He would go away to other countries to work and make the money he needed to gamble. But the pressure got too much and in 2011 Michael tried to take his own life. “I was depressed. I was living abroad. I was working abroad when I attempted to take my own life so I was committed to a lunatic asylum abroad.”

I couldn't hide it from [my family] any longer

But it was not the short, sharp shock he needed. Michael’s behaviour didn’t change and it would be another year before his family became aware that he had gone back to gambling. “I couldn’t hide it from them any longer,” he says.

In 2012, Michael’s brother and sister intervened and booked him on a flight back to Ireland and into the Rutland Centre. He was interviewed to see if he was ready.

“It was so tough, but I don’t look back on any time more kindly. I’m really proud of where I’ve got to because it’s a really tough thing to do. I had come to a point in my life where the thing that was driving my life was something I could not fight.”

Michael stayed in the centre for six weeks. “I had zero contact with anyone else except for on a Sunday. In 2012, when I was there, I had TV for a couple of hours on a Saturday and Sunday, but no mobiles, no computer. You had an hour with family on a Sunday afternoon and the concerned parents’ days on a Tuesdays.”

The group at the house takes 16 people only and changes constantly, he says.

He now has a good job in England and has separated from his partner, but still sees his 11 year-old daughter for a week every month.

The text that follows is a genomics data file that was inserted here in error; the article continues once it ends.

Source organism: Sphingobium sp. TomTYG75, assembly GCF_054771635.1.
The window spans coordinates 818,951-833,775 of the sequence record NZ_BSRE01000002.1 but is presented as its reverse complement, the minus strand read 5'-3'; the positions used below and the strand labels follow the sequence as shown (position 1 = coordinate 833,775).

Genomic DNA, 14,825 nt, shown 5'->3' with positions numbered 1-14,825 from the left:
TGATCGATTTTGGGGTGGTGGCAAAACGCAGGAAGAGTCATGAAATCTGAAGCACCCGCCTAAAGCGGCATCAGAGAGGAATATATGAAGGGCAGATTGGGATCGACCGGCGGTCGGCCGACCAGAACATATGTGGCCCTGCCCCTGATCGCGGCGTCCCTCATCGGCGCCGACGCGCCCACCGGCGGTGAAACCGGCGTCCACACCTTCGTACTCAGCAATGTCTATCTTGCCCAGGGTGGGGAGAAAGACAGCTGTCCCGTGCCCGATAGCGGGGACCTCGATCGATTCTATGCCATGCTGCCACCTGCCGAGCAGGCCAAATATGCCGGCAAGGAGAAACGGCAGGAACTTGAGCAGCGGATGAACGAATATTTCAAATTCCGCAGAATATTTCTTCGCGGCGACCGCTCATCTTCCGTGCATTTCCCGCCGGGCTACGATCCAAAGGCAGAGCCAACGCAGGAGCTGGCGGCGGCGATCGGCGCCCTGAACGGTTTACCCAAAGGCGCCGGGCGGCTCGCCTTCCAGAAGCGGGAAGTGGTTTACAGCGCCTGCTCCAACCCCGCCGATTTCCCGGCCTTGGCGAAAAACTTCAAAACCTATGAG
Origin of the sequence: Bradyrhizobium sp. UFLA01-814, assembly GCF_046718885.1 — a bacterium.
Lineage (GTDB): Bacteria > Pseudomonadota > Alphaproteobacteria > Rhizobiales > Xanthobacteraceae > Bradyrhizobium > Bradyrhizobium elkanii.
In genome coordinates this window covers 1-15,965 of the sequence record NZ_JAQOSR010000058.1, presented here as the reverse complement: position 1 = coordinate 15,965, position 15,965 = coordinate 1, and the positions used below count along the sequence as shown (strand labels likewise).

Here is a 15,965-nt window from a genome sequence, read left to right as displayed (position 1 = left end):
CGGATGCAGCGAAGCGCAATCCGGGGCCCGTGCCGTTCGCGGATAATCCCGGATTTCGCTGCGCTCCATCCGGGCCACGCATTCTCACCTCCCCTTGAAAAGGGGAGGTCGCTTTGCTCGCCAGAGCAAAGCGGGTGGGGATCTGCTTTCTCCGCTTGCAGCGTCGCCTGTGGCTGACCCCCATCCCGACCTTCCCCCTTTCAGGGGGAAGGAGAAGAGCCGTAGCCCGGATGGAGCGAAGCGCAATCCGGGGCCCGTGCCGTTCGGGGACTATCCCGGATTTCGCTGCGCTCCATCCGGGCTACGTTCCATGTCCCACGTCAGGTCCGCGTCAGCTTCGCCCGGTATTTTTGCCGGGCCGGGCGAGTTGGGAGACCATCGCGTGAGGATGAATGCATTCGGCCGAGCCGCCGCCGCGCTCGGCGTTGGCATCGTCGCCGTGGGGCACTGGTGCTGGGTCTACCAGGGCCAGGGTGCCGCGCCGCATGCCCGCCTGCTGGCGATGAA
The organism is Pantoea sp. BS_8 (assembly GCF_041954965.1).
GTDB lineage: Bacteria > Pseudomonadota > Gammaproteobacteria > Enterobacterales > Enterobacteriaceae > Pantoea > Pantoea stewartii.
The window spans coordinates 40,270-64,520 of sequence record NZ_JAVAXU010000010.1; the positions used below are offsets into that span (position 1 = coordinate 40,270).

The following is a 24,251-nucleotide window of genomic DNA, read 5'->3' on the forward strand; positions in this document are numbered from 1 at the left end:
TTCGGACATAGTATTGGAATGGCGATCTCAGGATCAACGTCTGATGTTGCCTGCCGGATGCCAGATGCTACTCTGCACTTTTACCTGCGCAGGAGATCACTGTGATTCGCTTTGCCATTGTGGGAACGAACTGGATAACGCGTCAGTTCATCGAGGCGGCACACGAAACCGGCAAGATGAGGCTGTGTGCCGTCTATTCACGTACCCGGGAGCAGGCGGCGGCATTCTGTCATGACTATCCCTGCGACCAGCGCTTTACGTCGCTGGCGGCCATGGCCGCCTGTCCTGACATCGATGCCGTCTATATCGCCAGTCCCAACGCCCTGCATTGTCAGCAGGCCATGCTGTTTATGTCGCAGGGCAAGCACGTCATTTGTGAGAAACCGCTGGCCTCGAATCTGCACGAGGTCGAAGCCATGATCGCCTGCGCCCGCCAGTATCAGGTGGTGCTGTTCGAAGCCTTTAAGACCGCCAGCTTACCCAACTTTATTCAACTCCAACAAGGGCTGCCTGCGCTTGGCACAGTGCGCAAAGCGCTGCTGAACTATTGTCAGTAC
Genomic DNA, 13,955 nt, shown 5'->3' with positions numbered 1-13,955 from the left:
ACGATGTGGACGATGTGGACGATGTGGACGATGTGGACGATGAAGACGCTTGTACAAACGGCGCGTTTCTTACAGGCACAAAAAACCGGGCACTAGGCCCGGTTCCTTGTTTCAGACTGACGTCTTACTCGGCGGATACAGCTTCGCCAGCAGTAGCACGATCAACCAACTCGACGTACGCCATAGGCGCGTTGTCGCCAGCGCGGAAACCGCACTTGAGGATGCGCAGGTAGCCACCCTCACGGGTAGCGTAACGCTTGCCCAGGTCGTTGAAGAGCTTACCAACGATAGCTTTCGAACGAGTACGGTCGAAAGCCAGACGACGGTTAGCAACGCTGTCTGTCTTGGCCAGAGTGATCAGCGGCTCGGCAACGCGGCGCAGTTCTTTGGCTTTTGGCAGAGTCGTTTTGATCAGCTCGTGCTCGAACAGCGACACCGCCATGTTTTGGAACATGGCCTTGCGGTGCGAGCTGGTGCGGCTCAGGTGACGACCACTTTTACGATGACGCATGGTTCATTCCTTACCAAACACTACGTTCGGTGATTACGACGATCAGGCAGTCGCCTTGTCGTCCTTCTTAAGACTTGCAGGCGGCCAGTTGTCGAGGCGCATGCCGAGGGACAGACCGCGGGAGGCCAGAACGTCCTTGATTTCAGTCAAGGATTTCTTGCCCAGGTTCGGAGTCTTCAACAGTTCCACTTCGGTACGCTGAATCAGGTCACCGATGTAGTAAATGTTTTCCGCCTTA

Has he ever been tempted to gamble? “Every single day,” says Michael. “I would find it difficult to believe anyone who says otherwise.”He points out that you don’t need to believe in a god to use the 12-steps programme used by Gamblers Anonymous, Alcoholics Anonymous and other groups dealing with addiction. He says that the 12-step programme is indeed driven by a higher power, but says that a higher power “can be something physical, it can be a person, it can be a memory. It is nothing more than the thing you relate to give you the strength and support to move forward.

“I had my own higher power the whole way through this, but it was nothing that would have meant anything to anybody else. In my case it was merely a particular memory relating to myself and my daughter. That was my higher power.

It is a different world to the one I was living in five years ago. It is a world that is simple, stable and happy

“I wouldn’t want to think that people might get caught up in the thought that it has to be a god. It doesn’t. It has everything to do with what gives you strength then when you are going through something difficult, you can take a step back and let it pass and that urge will pass over you and you will be better.”

Michael is glad he faced and ended his gambling addiction.

“The difference between the life I live now and the one I lived then. Every word that came out of my mouth was a lie or an exaggeration of some kind. I needed people to like me. I take no prescription drugs now. I don’t suffer from anxiety attacks, which I did for 15 years. I can walk into a room and talk to anyone. It is a different world to the one I was living in five years ago. It is a world that is simple, stable and happy.”

If you are concerned that you or someone you care about has a problem with gambling, see problemgambling.ie, gamblersanonymous.ie and rutlandcentre.ie

Anthea McTeirnan

Anthea McTeirnan

Anthea McTeirnan is an Irish Times journalist